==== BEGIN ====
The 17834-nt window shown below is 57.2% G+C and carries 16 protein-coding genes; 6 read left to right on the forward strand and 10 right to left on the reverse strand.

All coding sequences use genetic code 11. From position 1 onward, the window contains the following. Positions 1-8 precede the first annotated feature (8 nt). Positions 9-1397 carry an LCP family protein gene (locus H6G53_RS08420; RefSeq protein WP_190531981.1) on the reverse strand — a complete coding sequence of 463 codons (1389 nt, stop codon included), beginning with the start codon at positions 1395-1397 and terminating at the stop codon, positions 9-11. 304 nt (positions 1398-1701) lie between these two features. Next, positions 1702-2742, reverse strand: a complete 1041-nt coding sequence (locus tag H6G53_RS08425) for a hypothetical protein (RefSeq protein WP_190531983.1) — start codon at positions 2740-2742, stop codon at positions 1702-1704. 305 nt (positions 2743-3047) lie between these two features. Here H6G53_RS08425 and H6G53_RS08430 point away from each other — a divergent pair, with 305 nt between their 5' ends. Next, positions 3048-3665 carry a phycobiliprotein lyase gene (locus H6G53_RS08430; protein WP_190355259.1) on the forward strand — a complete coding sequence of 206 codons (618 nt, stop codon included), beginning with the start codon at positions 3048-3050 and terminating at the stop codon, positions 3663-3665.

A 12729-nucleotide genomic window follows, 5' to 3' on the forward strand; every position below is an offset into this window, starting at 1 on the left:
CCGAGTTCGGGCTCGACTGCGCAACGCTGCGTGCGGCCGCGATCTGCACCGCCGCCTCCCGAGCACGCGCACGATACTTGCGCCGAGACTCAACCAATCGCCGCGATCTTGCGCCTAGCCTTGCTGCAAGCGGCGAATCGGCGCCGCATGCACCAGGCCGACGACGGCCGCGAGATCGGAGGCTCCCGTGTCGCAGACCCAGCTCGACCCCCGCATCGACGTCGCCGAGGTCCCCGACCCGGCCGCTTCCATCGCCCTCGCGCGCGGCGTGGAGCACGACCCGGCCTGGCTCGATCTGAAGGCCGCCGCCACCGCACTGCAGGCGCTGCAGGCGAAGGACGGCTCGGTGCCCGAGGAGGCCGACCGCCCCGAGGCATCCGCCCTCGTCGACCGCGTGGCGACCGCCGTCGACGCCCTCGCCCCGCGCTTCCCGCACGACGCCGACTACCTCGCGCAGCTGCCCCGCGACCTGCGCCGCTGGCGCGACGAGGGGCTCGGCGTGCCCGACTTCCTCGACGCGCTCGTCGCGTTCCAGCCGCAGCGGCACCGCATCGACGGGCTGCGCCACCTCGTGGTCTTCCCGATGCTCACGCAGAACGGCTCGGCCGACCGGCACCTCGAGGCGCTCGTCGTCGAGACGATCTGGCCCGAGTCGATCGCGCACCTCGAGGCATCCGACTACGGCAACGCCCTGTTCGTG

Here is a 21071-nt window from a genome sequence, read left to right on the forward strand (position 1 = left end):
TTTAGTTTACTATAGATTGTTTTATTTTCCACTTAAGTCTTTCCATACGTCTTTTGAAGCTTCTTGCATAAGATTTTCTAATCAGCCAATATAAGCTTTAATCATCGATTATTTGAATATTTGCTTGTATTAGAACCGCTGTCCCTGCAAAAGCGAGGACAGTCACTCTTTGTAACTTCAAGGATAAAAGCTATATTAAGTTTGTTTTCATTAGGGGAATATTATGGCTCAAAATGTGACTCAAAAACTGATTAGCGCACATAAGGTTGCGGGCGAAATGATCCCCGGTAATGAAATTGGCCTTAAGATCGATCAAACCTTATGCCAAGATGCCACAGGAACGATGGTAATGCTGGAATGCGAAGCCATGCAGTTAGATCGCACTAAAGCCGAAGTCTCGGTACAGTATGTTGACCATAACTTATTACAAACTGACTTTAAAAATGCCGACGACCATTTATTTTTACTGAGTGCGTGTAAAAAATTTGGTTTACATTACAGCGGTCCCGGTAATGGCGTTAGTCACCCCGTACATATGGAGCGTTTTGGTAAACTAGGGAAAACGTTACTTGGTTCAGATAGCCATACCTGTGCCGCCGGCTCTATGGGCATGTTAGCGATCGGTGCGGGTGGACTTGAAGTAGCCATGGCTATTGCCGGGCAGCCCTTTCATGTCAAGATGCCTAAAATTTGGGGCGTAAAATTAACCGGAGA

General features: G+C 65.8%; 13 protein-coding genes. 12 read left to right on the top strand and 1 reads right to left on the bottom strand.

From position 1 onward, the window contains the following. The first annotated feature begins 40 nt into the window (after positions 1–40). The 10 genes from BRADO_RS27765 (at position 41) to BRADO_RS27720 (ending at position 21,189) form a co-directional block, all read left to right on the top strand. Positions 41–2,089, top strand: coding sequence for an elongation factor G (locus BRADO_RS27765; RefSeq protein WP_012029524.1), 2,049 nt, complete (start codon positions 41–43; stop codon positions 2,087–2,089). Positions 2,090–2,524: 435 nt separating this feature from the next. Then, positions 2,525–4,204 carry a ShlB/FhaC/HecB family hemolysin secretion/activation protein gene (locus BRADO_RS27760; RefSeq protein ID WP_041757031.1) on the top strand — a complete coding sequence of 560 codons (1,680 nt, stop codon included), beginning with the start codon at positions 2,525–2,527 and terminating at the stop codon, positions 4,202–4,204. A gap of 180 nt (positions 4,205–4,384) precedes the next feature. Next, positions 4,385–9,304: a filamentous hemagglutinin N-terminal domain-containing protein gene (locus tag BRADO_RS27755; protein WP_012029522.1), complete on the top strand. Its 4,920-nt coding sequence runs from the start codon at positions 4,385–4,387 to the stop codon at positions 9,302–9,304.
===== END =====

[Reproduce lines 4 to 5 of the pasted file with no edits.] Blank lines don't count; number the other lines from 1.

CCGAGTTCGGGCTCGACTGCGCAACGCTGCGTGCGGCCGCGATCTGCACCGCCGCCTCCCGAGCACGCGCACGATACTTGCGCCGAGACTCAACCAATCGCCGCGATCTTGCGCCTAGCCTTGCTGCAAGCGGCGAATCGGCGCCGCATGCACCAGGCCGACGACGGCCGCGAGATCGGAGGCTCCCGTGTCGCAGACCCAGCTCGACCCCCGCATCGACGTCGCCGAGGTCCCCGACCCGGCCGCTTCCATCGCCCTCGCGCGCGGCGTGGAGCACGACCCGGCCTGGCTCGATCTGAAGGCCGCCGCCACCGCACTGCAGGCGCTGCAGGCGAAGGACGGCTCGGTGCCCGAGGAGGCCGACCGCCCCGAGGCATCCGCCCTCGTCGACCGCGTGGCGACCGCCGTCGACGCCCTCGCCCCGCGCTTCCCGCACGACGCCGACTACCTCGCGCAGCTGCCCCGCGACCTGCGCCGCTGGCGCGACGAGGGGCTCGGCGTGCCCGACTTCCTCGACGCGCTCGTCGCGTTCCAGCCGCAGCGGCACCGCATCGACGGGCTGCGCCACCTCGTGGTCTTCCCGATGCTCACGCAGAACGGCTCGGCCGACCGGCACCTCGAGGCGCTCGTCGTCGAGACGATCTGGCCCGAGTCGATCGCGCACCTCGAGGCATCCGACTACGGCAACGCCCTGTTCGTG

Here is a 21071-nt window from a genome sequence, read left to right on the forward strand (position 1 = left end):